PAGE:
6.9/10
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Romancing the Stone (1984)

A romance writer sets off to Colombia to ransom her kidnapped sister, and soon finds herself in the middle of a dangerous adventure.

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Nominated for 1 Oscar. Another 8 wins & 3 nominations. See more awards »

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Cast

Cast overview, first billed only:
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...
...
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Ira
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Juan
Manuel Ojeda ...
Zolo
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Gloria
...
Elaine
Eve Smith ...
Mrs. Irwin
Joe Nesnow ...
Super
José Chávez ...
Santos
...
Hefty Woman (as Chachita)
Camillo García ...
Bus Driver
Rodrigo Puebla ...
Bad Hombre
Paco Morayta ...
Hotel Clerk
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Storyline

Joan Wilder, a mousy romance novelist, receives a treasure map in the mail from her recently murdered brother-in-law. Meanwhile, her sister Elaine is kidnapped in Colombia and the two criminals responsible demand that she travel to Colombia to exchange the map for her sister. Joan does, and quickly becomes lost in the jungle after being waylayed by Zolo, a vicious and corrupt Colombian cop who will stop at nothing to obtain the map. There, she meets an irreverent soldier-of-fortune named Jack Colton who agrees to bring her back to civilization. Together, they embark upon an adventure that could be straight out of Joan's novels. Written by Denny Gibbons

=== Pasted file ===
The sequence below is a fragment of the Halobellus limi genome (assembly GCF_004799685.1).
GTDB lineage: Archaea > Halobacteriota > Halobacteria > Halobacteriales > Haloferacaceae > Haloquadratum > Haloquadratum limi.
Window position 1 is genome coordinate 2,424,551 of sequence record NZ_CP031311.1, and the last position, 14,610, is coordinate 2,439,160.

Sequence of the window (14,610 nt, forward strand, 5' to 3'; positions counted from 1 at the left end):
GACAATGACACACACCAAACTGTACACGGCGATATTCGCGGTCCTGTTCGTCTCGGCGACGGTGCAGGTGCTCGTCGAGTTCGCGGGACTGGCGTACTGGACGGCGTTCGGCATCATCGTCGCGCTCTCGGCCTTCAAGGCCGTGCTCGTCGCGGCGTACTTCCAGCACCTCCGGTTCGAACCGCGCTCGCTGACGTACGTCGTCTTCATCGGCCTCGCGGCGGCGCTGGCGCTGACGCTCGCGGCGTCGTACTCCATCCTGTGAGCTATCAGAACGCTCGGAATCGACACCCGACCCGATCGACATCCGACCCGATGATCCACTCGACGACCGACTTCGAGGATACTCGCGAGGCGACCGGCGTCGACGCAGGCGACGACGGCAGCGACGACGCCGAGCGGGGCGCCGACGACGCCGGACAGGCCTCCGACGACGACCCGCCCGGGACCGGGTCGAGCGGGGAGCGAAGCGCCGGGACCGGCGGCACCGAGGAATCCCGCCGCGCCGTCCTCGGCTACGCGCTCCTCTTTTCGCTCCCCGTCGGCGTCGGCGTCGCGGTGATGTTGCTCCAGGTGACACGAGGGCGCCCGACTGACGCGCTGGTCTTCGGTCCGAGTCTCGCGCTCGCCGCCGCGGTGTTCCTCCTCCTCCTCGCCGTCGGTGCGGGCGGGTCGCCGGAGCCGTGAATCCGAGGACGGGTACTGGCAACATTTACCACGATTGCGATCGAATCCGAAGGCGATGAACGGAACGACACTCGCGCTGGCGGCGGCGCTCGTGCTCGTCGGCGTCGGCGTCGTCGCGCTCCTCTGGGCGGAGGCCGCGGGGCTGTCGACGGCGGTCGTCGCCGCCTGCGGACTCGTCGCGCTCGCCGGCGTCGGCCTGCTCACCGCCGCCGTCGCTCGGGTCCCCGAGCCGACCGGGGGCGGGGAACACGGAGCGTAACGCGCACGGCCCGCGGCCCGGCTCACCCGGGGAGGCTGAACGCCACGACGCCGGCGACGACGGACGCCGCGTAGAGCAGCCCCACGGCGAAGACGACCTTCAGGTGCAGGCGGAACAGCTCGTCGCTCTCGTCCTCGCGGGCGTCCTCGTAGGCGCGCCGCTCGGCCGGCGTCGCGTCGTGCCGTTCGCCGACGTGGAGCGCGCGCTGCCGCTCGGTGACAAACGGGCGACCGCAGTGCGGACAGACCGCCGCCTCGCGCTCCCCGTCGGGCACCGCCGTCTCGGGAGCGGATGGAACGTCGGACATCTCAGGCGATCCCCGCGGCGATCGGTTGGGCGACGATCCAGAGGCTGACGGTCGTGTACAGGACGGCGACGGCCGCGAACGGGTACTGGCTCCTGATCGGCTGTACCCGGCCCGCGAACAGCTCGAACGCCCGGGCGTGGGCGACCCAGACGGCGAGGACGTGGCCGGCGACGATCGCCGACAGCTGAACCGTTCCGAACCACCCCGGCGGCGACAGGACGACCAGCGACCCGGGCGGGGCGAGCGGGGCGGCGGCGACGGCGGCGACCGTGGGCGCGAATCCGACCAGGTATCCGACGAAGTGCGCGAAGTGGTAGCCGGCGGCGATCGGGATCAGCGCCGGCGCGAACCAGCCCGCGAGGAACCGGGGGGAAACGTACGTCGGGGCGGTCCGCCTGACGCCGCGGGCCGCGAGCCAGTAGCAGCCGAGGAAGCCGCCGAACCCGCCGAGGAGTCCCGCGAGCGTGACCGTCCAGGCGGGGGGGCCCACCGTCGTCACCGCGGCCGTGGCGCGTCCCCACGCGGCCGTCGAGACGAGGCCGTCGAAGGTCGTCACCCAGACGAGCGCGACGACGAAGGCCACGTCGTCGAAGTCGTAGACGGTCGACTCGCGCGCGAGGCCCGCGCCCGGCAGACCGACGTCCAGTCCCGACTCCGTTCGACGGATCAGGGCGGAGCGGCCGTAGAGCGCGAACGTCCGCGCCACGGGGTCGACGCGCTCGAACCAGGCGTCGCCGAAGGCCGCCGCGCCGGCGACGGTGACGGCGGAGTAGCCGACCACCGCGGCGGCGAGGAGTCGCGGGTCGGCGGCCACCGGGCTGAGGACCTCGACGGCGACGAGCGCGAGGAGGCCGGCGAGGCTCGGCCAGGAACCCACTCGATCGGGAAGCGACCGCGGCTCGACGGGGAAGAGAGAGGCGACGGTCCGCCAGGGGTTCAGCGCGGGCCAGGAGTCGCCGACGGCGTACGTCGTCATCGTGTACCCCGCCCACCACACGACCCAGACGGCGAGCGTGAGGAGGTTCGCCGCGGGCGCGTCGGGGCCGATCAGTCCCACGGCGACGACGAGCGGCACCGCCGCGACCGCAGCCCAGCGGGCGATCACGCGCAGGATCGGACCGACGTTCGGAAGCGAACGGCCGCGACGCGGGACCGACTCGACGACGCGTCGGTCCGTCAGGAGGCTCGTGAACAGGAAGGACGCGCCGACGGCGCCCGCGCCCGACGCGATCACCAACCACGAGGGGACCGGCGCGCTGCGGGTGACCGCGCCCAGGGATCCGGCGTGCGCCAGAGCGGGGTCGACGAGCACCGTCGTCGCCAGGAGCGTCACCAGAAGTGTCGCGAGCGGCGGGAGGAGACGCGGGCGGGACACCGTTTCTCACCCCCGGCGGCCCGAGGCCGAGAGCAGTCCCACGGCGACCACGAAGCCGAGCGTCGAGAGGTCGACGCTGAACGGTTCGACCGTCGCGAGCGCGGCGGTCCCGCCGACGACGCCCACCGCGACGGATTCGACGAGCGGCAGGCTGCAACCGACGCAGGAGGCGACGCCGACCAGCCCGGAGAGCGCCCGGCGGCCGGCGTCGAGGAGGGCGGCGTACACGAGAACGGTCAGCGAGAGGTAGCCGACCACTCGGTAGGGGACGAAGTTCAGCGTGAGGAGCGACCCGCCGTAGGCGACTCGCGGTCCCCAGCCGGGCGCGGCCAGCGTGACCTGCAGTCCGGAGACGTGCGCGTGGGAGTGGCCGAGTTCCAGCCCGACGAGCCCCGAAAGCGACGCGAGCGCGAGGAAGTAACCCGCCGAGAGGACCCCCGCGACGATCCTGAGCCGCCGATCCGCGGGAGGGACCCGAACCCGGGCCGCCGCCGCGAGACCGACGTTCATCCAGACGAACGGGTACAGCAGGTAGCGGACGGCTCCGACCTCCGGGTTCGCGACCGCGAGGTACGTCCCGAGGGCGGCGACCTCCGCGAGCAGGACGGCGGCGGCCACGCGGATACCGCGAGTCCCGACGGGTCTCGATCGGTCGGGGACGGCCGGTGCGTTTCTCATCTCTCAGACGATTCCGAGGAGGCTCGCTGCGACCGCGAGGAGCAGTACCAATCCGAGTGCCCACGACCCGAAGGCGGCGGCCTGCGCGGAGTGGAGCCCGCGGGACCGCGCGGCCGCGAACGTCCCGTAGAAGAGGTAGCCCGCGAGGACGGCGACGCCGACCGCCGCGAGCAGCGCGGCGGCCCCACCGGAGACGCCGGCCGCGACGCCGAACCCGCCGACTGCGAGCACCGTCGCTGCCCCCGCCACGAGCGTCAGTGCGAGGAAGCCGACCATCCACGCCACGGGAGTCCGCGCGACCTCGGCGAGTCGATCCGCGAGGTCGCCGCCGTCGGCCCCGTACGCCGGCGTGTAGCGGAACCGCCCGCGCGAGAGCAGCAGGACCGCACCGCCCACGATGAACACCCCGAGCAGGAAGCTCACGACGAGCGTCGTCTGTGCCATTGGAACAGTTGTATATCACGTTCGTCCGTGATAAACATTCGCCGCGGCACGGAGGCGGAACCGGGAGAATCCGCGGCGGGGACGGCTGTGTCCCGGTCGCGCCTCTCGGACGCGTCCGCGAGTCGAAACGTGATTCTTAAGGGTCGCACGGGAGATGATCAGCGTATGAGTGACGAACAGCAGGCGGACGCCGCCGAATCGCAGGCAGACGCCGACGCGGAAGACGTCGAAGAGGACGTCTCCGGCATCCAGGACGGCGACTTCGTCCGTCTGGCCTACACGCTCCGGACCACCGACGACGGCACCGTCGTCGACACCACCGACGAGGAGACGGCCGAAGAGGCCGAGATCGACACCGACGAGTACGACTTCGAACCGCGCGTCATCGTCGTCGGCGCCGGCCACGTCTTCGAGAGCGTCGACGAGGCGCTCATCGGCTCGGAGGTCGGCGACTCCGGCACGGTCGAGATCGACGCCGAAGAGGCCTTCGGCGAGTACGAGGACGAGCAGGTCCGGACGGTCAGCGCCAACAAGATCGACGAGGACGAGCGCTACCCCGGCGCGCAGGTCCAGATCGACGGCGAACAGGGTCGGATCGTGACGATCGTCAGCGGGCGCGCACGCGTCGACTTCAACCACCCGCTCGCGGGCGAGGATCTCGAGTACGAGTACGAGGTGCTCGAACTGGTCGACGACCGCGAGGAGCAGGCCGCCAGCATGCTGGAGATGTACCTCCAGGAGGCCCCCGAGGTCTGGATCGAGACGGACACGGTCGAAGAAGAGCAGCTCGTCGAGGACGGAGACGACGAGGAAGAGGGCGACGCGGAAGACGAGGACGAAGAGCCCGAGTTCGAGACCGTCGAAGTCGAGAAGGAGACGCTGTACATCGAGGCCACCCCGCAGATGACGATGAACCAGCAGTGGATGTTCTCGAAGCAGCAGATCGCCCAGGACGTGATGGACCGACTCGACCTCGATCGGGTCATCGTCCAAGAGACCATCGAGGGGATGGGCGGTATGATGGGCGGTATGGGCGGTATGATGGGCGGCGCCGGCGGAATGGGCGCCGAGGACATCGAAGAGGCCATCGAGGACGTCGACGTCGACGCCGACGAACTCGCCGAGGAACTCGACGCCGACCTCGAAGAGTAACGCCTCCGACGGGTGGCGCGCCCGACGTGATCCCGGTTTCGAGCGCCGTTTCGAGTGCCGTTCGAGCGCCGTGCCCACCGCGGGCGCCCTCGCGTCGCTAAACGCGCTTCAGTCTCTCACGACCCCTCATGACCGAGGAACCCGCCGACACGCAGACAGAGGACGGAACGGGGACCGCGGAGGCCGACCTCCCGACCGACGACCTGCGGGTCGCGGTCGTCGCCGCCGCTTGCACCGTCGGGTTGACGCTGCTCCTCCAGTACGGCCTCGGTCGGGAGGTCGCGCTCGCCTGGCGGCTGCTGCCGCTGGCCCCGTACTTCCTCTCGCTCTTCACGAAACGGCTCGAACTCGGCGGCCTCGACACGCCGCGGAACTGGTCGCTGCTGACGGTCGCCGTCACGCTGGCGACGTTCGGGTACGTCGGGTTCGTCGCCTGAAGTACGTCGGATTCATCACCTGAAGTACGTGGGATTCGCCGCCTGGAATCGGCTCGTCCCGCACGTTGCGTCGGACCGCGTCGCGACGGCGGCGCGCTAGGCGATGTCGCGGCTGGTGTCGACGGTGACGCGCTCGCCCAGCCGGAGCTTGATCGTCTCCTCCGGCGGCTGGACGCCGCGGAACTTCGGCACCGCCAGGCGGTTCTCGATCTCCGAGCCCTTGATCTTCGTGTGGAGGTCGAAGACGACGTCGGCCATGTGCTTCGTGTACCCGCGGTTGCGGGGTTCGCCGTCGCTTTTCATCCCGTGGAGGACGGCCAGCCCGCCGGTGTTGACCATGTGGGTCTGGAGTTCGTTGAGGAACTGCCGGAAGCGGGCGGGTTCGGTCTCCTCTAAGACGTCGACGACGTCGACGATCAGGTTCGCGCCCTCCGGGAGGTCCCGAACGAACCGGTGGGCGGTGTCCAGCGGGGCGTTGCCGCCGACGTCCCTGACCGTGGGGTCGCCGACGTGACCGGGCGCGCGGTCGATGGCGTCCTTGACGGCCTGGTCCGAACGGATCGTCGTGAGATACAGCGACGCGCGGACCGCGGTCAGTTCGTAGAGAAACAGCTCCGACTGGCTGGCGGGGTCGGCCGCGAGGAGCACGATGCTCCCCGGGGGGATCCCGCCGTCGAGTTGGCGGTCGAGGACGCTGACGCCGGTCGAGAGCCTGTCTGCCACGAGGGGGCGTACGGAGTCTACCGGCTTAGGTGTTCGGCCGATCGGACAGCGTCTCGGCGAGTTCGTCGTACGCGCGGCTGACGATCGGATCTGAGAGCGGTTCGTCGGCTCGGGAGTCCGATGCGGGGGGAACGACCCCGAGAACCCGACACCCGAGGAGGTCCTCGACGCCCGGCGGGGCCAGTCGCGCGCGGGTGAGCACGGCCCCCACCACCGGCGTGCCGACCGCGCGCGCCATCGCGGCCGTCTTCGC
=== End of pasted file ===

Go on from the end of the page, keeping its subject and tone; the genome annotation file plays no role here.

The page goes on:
Plot Summary | Plot Synopsis

Taglines:

She's a girl from the big city. He's a reckless soldier of fortune. For a fabulous treasure, they share an adventure no one could imagine... or survive.


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PG | See all certifications »

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Details

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Release Date:

30 March 1984 (USA)  »

Also Known As:

Auf der Jagd nach dem grünen Diamanten  »

Box Office

Budget:

$10,000,000 (estimated)

Gross:

$74,900,000 (USA)
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Company Credits

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2.35 : 1
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Did You Know?

Trivia

In the opening sequence depicting the closing scene of Joan Wilder's latest romance novel, the music used is the theme from the 1962 Cinerama western, "How the West Was Won". See more »

Goofs

When the statue containing the emerald is retrieved from the milky pool in the cave, it is wrapped inside a bundle of fresh green grass inside a bag. If the gem had been under that pool long enough for a map and treasure hunt, that grass would not be green. See more »

Quotes

Zolo: There are schedules to be maintained, even in Colombia.
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Connections

Referenced in Dog with a Blog: Avery Makes Over Max (2015) See more »

Soundtracks

Romancing the Stone
Written, Produced and Performed by Eddy Grant
Courtesy of Portrait/Ice Records
used in the patio scene after they gain entry to the Bell maker's house
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Frequently Asked Questions

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User Reviews